Among iron foundries, a haven for artists

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Among iron foundries, a haven for artists


Stacked pipes at an iron foundry in Mullae Art Village in Mullae-dong, central Seoul, have been painted by artists, adding color to the neighborhood. [JoongAng Ilbo]

Surrounded by high-rise residential buildings, part of Seoul’s Mullae-dong in Yeongdeungpo District retains the look of an old steel market. Alleyways are lined with old iron foundries; some are active with old-looking ironworkers wearing black coveralls diligently pounding away at pieces of metal, while some seem deserted, closed tight with their gates down. But this dusty old steel alley isn’t like any other. By day, the ear-splitting noise of metal striking metal reverberates through the neighborhood but at sunset, the area turns into an art village. Younger-looking men and women hang out on the steps of the foundries while visitors, who were nowhere to be seen during daylight hours, click the shutters of their cameras to capture the transformed alleyways - an intersection of ironworks and art.

At around 2000, some of the iron foundries relocated and the government enacted a redevelopment policy after the 1997-98 Asian financial crisis. After seeing potential in Mullae’s desolate state, some young artists began flocking to the area in 2005 and created a small artistic community. Most of the artists were from Hongdae or Daehagno in central Seoul, but they set up studios in the area, drawn by cheaper rents.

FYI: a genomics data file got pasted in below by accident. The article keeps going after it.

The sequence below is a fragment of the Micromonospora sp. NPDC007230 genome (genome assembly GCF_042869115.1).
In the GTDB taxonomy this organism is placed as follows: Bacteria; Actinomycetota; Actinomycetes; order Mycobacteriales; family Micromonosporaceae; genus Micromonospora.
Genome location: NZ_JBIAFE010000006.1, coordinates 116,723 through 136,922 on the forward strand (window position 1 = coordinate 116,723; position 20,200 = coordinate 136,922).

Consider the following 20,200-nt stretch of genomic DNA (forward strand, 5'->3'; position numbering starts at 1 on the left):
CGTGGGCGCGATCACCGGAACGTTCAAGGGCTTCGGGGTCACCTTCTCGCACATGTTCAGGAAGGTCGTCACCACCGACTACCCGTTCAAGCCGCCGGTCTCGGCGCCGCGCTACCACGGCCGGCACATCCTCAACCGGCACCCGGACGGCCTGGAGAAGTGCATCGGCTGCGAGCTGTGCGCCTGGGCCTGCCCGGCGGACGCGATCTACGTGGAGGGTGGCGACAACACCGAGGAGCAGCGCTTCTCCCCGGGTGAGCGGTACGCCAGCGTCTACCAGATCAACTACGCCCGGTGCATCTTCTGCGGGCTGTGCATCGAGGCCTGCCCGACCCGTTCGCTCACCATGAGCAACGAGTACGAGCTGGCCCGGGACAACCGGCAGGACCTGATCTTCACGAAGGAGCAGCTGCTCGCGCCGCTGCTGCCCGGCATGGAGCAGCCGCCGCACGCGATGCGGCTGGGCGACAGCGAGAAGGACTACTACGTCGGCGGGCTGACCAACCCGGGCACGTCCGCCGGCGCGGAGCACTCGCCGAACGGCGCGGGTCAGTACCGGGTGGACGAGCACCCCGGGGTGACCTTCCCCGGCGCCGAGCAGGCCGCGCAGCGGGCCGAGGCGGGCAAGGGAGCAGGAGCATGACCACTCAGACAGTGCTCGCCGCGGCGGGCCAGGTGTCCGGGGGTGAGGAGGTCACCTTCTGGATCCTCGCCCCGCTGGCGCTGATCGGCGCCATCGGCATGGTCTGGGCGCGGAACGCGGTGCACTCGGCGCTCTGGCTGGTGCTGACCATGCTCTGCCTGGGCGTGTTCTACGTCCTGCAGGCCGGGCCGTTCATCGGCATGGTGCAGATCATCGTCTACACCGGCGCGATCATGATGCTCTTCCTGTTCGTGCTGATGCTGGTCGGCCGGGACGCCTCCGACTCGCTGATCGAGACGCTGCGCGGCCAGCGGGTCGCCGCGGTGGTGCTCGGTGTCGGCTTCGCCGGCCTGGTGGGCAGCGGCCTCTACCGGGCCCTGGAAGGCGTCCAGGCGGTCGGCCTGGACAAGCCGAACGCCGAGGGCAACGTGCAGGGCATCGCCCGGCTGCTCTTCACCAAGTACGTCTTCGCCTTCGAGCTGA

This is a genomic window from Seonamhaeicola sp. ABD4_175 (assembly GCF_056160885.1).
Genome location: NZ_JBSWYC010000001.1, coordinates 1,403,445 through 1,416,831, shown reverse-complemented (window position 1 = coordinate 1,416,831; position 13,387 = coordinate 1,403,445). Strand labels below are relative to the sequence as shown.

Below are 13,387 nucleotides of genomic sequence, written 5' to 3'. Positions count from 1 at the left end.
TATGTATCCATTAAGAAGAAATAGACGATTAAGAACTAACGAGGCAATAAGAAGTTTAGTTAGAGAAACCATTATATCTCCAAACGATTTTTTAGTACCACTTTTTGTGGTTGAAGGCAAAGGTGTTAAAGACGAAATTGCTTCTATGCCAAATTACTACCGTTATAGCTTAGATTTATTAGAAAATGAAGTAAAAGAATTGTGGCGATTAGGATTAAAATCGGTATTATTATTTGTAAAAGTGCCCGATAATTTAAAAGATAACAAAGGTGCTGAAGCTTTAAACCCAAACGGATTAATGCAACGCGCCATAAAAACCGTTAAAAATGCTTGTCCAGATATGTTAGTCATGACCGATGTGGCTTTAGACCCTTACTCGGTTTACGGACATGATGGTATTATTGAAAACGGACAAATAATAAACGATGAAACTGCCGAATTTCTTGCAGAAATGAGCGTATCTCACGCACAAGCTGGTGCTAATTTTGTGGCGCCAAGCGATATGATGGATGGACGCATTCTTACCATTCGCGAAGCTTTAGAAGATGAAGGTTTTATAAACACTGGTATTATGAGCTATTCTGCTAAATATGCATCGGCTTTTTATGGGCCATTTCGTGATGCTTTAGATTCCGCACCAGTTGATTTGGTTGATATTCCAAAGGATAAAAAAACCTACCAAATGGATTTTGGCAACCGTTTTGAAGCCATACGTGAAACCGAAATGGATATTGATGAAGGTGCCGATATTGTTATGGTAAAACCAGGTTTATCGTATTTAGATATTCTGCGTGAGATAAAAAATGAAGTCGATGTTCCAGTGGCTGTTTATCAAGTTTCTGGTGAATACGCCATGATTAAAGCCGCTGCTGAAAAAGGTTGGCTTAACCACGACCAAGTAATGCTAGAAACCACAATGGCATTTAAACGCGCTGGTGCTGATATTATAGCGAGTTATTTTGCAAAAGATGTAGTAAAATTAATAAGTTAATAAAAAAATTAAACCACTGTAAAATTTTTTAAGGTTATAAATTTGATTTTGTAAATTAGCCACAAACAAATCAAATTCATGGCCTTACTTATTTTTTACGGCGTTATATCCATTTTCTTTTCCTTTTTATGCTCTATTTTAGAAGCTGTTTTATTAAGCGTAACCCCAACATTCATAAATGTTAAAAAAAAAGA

Upon the artists’ entrance to the neighborhood, the industrial complex’s atmosphere has been transformed. Some of the abandoned foundries have been artistically remodeled into artists’ workspaces. Traces of their residence are found on the steel-stained walls of the two- and three-storey buildings as murals and graffiti add color to the dull neighborhood.

There are about 200 artists who are actively working in about 70 workspaces in Mullae Art Village, drawing murals on the walls, holding photo and art exhibitions, setting up installations, and holding street performances.

One of the art spaces that moved from Hongdae - the artistic part of Seoul - is the “Jaemi Gongjakso.” This cultural space, owned by a couple in their 30s, used to be next to Hongik University, offering its visitors a space to hold exhibitions, small concerts for indie bands from Hongdae and cultural workshops. It also has a small coffee bar where visitors can order drinks. But the space moved to the Mullae Art Village in March, attracted by its lower rent.